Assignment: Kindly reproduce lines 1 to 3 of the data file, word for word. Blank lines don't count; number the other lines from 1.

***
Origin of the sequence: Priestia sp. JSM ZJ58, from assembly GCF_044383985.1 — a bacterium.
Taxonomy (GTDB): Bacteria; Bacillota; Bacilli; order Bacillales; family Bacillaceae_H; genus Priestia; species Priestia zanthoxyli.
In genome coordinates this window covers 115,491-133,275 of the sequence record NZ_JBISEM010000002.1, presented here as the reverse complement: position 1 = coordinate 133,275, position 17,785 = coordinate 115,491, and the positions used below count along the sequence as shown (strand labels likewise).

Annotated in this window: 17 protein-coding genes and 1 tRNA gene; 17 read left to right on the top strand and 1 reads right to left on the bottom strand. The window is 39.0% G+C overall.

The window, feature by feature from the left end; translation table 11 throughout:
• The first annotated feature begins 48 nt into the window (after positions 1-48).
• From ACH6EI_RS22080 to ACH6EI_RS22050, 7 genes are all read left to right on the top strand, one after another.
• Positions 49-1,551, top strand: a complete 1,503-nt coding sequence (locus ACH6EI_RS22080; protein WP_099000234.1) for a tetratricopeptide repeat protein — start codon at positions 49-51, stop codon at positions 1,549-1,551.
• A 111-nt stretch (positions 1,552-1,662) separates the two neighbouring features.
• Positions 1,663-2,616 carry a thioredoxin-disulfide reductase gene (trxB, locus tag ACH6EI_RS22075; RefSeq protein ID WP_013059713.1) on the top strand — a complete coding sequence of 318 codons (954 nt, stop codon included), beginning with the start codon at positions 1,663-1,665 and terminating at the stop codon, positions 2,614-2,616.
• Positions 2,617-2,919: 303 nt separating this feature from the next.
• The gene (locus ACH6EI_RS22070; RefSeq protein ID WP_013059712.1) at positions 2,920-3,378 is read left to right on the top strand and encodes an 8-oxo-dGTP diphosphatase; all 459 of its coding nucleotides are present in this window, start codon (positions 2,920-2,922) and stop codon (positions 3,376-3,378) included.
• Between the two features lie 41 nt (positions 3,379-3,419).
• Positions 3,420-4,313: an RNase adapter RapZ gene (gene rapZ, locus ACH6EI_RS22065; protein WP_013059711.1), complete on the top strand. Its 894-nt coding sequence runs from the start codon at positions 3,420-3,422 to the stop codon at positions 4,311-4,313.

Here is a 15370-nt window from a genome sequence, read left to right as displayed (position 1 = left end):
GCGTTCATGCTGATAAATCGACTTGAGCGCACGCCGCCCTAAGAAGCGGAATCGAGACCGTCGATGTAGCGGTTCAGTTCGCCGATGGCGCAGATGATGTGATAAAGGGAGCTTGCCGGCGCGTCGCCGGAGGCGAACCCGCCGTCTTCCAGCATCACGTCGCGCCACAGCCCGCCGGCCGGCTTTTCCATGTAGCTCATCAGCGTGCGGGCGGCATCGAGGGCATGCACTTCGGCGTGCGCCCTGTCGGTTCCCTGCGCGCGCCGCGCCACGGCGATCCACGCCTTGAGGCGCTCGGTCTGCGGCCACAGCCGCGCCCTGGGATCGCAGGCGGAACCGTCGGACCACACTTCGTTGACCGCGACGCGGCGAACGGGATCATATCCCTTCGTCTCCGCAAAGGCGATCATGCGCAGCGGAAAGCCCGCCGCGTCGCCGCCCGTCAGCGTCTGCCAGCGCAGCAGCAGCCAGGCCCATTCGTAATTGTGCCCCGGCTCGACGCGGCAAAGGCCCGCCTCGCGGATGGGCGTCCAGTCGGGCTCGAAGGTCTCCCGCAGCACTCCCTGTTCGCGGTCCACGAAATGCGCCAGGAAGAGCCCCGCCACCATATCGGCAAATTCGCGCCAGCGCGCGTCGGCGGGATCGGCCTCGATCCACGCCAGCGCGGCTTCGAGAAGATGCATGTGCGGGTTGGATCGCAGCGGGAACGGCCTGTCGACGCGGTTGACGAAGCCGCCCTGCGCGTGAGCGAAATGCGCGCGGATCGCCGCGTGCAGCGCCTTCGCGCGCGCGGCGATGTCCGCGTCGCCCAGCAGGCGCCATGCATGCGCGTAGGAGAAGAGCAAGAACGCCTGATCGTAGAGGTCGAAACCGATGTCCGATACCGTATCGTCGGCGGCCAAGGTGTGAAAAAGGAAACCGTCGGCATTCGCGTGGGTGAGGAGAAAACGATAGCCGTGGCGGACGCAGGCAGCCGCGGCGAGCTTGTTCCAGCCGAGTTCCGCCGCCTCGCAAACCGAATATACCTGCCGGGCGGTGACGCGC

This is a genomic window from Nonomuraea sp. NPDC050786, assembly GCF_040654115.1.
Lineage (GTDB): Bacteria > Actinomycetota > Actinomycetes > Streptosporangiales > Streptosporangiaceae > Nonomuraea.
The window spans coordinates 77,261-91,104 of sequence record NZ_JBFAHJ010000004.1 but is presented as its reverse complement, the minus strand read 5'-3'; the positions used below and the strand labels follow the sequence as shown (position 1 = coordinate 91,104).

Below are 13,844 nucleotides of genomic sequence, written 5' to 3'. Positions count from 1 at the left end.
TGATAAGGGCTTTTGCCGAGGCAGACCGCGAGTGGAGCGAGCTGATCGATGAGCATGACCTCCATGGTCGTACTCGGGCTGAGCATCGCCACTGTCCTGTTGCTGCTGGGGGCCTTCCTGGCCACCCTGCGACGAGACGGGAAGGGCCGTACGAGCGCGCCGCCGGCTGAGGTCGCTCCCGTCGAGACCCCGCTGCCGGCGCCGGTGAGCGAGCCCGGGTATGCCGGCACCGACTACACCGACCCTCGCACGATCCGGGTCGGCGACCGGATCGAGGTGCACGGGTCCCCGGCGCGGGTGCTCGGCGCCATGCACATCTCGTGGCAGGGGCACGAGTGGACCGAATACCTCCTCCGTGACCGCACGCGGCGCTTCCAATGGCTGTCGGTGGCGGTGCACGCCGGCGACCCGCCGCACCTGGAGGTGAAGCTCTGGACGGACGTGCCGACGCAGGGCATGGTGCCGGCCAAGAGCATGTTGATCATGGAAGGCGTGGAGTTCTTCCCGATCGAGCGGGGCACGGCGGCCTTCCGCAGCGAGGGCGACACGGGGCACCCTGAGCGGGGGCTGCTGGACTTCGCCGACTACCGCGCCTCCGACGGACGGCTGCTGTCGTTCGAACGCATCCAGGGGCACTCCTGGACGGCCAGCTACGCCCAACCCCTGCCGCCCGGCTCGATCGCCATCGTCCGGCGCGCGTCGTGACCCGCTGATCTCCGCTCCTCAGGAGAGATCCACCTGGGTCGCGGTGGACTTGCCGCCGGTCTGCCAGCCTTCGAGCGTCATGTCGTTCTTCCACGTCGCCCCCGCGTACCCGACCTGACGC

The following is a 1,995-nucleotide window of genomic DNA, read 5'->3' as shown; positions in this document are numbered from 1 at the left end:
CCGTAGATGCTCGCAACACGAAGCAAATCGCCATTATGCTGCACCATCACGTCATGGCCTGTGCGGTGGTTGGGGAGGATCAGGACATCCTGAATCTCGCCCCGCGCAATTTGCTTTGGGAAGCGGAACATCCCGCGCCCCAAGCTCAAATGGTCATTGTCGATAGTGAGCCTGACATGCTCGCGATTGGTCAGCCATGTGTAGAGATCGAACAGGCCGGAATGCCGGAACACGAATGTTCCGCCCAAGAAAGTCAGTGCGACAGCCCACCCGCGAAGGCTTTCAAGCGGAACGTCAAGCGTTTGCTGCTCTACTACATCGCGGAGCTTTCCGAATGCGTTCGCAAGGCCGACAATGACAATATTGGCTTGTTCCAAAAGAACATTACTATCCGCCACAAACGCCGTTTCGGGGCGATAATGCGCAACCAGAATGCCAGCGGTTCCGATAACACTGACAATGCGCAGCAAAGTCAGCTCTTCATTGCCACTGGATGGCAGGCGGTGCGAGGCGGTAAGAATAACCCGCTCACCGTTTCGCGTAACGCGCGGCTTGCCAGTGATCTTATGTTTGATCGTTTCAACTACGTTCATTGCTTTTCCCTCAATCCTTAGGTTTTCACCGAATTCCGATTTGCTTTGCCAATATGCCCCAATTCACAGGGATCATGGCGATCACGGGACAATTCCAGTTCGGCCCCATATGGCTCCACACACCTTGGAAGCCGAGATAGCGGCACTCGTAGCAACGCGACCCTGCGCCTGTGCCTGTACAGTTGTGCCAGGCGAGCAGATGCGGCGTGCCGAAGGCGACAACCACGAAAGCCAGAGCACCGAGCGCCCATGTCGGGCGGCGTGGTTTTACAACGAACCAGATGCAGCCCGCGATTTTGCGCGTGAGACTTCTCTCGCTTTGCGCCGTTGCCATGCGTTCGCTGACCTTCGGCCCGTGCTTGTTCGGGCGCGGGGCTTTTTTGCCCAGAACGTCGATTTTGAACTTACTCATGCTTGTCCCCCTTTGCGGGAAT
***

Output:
Origin of the sequence: Priestia sp. JSM ZJ58, from assembly GCF_044383985.1 — a bacterium.
Taxonomy (GTDB): Bacteria; Bacillota; Bacilli; order Bacillales; family Bacillaceae_H; genus Priestia; species Priestia zanthoxyli.
In genome coordinates this window covers 115,491-133,275 of the sequence record NZ_JBISEM010000002.1, presented here as the reverse complement: position 1 = coordinate 133,275, position 17,785 = coordinate 115,491, and the positions used below count along the sequence as shown (strand labels likewise).